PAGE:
As Congress starts to work out some disparities between two slightly different water bills, Florida Congressmen and environmental groups are lauding the passage of the about $8 billion legislation as a victory. That’s because a portion of that money is slated for several Florida water projects, including Everglades restoration efforts.
When Florida Congressman Patrick Murphy recently spoke on the House floor in favor of the water bill, he brought with him a prop from Florida’s St. Lucie Estuary.
“These issues are simply too important to ignore. That is why I’m here to day with this bottle of polluted water behind me to show the severity of this ongoing crisis,” said Murphy.
The Water Resources Reform and Development Act, better known as WRRDA, passed by a vote of 417 votes to three. And Murphy says almost a fourth of the money goes to the Sunshine State…
“So, there was about $8 billion approved in new projects. Florida received about 1.8 billion of that. So, we definitely got a great share of that, and a lot of that was because of the work of the Florida delegation tirelessly advocating for these projects,” said Murphy, in a conference call a day after the vote.
That includes the St. Lucie Estuary and the Caloosahatchee River, which have been damaged by polluted water discharges from Lake Okeechobee. Radel says the bill would authorize the construction of a much-needed reservoir for the Caloosahatchee River.
“Right now, the Army Corps of Engineers is dumping water out of Lake Okeechobee and dirty, filthy freshwater is being released into the gulf, and hitting the beautiful beaches of Sanibel , Fort Myers all the way down to Naples and Marco Island. It’s inexcusable the way that this is working and functioning right now. So, we’re going to build a reservoir to be one of the many parts to prevent that,” said Radel.
The U.S. Army Corps of Engineers is responsible for releasing water from Lake Okeechobee to reduce pressure on the Herbert Hoover Dike—parts of which are about 80 years old. Radel says the bill also mandates the Corps streamline the amount of time it takes to implement a project.
“There are some projects across the U.S. that has taken as many as 10 to 15 years to just wait for permitting. To me, this is inexcusable, and our economy can’t move forward when we’re waiting for a permitting process that lasts for a decade. In our bill, we’re shortening it to three years,” added Radel.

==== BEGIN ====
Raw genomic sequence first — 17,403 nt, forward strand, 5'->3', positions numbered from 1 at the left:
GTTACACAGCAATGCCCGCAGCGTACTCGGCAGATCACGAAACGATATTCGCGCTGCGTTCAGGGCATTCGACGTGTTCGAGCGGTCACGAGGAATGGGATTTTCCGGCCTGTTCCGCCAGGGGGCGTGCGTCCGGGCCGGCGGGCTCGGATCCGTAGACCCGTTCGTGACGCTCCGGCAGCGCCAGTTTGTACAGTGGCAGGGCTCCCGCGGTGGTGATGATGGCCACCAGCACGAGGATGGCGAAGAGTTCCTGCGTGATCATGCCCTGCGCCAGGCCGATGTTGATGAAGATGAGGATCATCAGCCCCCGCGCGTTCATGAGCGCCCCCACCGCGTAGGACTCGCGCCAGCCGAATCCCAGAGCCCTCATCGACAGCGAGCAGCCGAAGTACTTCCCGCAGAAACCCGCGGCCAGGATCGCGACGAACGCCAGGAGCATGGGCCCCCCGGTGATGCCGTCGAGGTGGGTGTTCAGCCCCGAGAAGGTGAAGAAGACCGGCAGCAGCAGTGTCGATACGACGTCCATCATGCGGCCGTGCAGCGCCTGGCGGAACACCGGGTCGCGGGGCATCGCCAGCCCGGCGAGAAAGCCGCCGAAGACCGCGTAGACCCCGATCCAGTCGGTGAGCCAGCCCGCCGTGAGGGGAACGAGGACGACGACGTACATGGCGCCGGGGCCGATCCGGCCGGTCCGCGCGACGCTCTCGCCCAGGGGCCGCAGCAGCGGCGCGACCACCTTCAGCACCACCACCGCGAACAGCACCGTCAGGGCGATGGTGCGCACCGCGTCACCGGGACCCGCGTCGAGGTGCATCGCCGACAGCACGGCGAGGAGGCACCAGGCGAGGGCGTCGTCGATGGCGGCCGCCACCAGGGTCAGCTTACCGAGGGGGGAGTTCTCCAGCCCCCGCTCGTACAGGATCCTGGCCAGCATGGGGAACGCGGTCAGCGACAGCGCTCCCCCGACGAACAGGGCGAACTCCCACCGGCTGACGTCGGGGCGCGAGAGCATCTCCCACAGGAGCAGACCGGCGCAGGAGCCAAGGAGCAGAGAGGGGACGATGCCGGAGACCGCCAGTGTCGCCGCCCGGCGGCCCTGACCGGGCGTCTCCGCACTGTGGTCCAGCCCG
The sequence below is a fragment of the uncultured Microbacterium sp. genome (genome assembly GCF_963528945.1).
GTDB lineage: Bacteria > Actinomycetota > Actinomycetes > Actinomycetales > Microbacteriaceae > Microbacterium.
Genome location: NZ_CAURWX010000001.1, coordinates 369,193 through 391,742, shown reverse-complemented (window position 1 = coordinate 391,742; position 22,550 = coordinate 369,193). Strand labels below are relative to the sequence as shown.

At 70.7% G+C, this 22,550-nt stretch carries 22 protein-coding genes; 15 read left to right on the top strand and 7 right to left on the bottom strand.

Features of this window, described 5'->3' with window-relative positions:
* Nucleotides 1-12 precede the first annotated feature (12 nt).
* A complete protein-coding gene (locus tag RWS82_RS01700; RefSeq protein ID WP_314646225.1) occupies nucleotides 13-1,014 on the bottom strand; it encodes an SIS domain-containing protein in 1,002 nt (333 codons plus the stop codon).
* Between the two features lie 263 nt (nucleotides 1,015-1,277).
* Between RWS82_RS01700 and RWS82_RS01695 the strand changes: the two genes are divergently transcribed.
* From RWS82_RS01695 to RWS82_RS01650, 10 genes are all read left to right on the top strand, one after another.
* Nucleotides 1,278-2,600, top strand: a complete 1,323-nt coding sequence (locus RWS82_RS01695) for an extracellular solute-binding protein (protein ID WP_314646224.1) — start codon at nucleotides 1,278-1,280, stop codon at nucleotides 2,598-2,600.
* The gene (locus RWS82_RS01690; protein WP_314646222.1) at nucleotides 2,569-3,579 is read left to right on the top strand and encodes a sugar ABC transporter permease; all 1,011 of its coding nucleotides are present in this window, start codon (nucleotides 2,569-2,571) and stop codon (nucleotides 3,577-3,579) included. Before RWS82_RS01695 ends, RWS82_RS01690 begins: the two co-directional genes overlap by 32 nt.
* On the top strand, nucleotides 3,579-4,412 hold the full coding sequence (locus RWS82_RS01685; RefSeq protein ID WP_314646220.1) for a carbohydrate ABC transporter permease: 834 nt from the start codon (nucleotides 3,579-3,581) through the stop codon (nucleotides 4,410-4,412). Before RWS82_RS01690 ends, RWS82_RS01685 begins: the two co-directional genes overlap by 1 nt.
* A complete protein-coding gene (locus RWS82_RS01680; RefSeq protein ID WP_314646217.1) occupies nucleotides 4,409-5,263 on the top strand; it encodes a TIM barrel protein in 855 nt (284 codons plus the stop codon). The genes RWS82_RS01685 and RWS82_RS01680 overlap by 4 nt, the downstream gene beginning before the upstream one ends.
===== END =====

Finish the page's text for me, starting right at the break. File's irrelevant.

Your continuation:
And, 22nd District Congresswoman Lois Frankel, who sits on the Transportation and Infrastructure subcommittee that drafted the bill, says that was a very important provision—particularly because of Port Everglades.
It’s one of the leading container ports in the U.S., would get approval to expand as part of a project to help ports around the country accommodate large vessels after the Panama Canal is widened in 2015.
But, it’s been nearly two decades since this project started—and if WRRDA is signed into law, it will give the Army Corps the go-ahead to proceed—and make sure projects like these don’t take as long.
“17 years is way out of bounds, and why it makes a difference, especially in the case of Port Everglades, is they’re in competition with foreign ports. You have bigger ports, ports that can accommodate these big Panamax ships being built in Freeport, in Cuba, and Port Everglades is not ready to accept these big ships. They’re going to start going to other ports, which means the jobs are not going to be here in the U.S, but someplace else. That’s why, the old expression: 'Time is money.' That’s certainly the case here,” said Frankel.
Environmental groups, including Audubon Florida, also like what’s included in this year’s bill. Still, that group’s Executive Director Eric Draper says there’s one more item he’d like to include.
“If there was one more thing that we could get in this WRRDA bill, it would be the “Central Everglades Plan.” Unfortunately, the Army Corp of Engineers isn’t quite finished with their planning on that project, but it’s just a couple of days away and maybe somewhere in the process we can persuade the House and the Senate to add it to their compromise version of the bill. And, that plan is going to allow more freshwater to get into the Everglades National Park, and that really is the final result of Everglades restoration we’re after,” said Draper.
Now, that the bill has passed the House, both chambers of Congress are working out a compromise between the recently passed House bill and a similar measure that passed the Senate in May. It’s believed the President will sign the finished product into law.
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